However, what should be emphasized by Diaspora Jewish leadership to Israel’s political leadership is that not only is the Rabbinate’s misrepresentation of world Jewry and contemporary Judaism offensive and anachronistic, but it is an expression of undue self-aggrandizement, which has no basis, even in Israeli law.
The Rabbinate’s quotes regarding its being the ‘highest halakhic authority in the State’ and ‘religious state authority of all Jews’ are taken out of context, representing only the view of a single (Orthodox) Justice on the panels that heard the cases, and are an ‘obiter dictum’. As a matter of fact, the law governing the operations of the Chief Rabbis and the Chief Rabbinical Council is very specific, and it does not crown any of them ‘the highest halakhic authority in the State’. Rather, in halakhic matters, the law describes their role as ‘providing responsa and opinions in halakhic matters for those who seek their advice.’
Similarly, their implied assault on the Supreme Court and the Government shows a misunderstanding of the Rabbinate’s true role and its relationship with the judicial, the executive, and the legislative branches of government. The Chief Rabbinate, as such, has no existence and no authority outside the scope of the law, which created the institution and defines its authorities. Clearly, in every other democracy, individual rabbis and rabbinic leaders gain trust and following by virtue of voluntary choice and association. That is how the role of the rabbi ought to be in a democratic society. The anomaly of an official state Rabbinate is not only a departure from Jewish tradition, but it is therefore confined and limited to the authorities and powers granted it by the state.
The laws cited by the Rabbinate regarding ‘desecration’ are actually intended to ensure access for all members of all religions to their sacred sites, as well as to ensure that they be respected. The pretentious view of the Rabbinate that they can define what constitutes ‘desecration of a holy place’ clashes with Israel’s own foundational promise of freedom of religion and conscience for all. Moreover, in the Supreme Court ruling on the 1989 petition regarding the Kotel, it was only the Orthodox Justice Elon who held that the ‘custom of the place’ should be interpreted as the manner of worship customary in Orthodox synagogues. The majority of Justices held that there is no necessity to interpret the ‘custom of the place’ according to Orthodox halakha.
The Rabbinate claims that no state authority has the right to regulate the administration of holy Jewish places, and that such a decision, whether made by the government or by the Minister of religious services, are outside their authority and constitute trespassing. The law they misquote and misinterpret regarding the protection of the holy places says in Article 4: “The Minister of Religious Services is in charge of the implementation of this law, and he MAY, after consulting representatives of the religions involved or according to their proposal, and with the consent of the Minister of Justice, establish regulations as to the execution of the law.” Thus, the authority is vested in the hands of the civil Minister of Religious Services and requires the consent of the Minister of Justice. The representatives of the different religions, including the Chief Rabbis, according to the law, should be consulted, but in no way is the Minister limited by them. That is the proper of authority in a normal state that upholds the rule of law, but as far as the Rabbinate is concerned, it is neither of significance, nor is it binding.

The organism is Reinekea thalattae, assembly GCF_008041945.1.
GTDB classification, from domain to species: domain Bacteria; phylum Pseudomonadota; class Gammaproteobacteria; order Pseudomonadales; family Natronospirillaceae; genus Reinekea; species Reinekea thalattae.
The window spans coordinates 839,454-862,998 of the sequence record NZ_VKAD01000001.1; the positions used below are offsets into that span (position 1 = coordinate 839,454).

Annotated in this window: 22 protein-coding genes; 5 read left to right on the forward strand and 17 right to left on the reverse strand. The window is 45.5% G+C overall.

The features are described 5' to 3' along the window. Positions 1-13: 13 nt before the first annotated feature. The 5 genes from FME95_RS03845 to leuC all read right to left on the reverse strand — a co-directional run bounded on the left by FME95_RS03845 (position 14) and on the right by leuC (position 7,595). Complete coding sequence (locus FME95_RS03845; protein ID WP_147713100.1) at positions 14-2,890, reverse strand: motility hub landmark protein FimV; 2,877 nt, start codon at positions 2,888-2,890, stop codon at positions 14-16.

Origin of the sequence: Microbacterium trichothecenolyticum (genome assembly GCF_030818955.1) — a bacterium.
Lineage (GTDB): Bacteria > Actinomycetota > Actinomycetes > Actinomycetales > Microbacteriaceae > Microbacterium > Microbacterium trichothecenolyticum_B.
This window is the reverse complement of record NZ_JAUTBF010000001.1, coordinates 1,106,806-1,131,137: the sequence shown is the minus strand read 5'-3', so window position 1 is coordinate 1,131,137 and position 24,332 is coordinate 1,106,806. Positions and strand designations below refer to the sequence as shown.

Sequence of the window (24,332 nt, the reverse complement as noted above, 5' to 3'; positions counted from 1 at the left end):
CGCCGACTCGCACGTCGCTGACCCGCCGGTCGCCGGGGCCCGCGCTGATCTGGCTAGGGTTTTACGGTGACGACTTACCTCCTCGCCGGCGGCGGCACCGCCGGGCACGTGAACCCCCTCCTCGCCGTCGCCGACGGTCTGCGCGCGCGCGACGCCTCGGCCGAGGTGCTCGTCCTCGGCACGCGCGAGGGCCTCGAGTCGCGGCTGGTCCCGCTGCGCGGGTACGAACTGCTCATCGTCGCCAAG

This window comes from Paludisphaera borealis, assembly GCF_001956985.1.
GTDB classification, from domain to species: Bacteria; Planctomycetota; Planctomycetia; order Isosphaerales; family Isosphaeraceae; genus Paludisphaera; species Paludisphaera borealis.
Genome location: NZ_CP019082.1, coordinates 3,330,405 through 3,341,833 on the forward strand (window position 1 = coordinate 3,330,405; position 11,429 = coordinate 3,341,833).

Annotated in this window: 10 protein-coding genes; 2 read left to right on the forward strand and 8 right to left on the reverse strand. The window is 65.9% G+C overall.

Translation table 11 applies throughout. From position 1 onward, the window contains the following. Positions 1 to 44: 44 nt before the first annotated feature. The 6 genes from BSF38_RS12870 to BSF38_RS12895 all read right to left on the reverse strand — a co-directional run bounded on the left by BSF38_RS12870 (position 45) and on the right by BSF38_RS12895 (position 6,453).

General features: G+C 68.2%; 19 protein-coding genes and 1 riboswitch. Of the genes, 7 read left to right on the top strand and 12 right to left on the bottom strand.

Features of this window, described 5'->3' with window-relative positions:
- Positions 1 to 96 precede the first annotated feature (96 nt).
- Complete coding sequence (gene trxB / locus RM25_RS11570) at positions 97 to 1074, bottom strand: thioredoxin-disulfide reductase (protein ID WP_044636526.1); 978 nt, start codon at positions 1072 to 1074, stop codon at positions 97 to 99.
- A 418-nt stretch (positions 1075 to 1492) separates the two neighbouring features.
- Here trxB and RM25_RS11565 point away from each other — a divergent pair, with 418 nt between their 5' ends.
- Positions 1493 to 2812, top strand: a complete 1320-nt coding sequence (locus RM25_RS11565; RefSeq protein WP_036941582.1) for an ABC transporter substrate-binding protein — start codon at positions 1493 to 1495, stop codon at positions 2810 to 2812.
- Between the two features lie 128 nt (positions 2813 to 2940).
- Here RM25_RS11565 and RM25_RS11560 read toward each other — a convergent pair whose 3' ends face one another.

It was reported that the leaders of the ultra-Orthodox Knesset factions – Rabbis Deri, Litzman and Gafni held a phone consultation with the Chief Rabbis of Israel who “instructed them that they may not agree to the compromise proposed by PM Netanyahu to suspend the implementation of the Kotel compromise, and that they must demand the revocation of the compromise in a formal governmental resolution.” Clearly, not only do the Chief Rabbis understand their limited authorities, but they feel that it is appropriate for them to instruct political functionaries on how to act. While Hiddush does not advocate the American model of separation of religion and state, clearly the Chief Rabbis giving instructions to Ministers and Knesset Members is an unacceptable blurring of the essential boundaries of politics and religion.
A lot more could be said, quoted, and analyzed, but even these limited snippets demonstrate that regardless of one’s view of what constitutes legitimate prayer worship for Jews, the growing demands and pressures of the Chief Rabbinate pose a real threat, which requires strong counter measures, both within and outside of Israel.
רוּ"חַ חִּדוּ"שׁ היא ארגון של רבנים וחזנים הפועל למימוש מלא של הבטחת מגילת העצמאות לחופש דת ושוויון. מימוש הבטחה זו חיוני לחיזוק זהותה של מדינת ישראל כמדינה יהודית ודמוקרטית ולהמשך השותפות עם העם היהודי לתפוצותיו.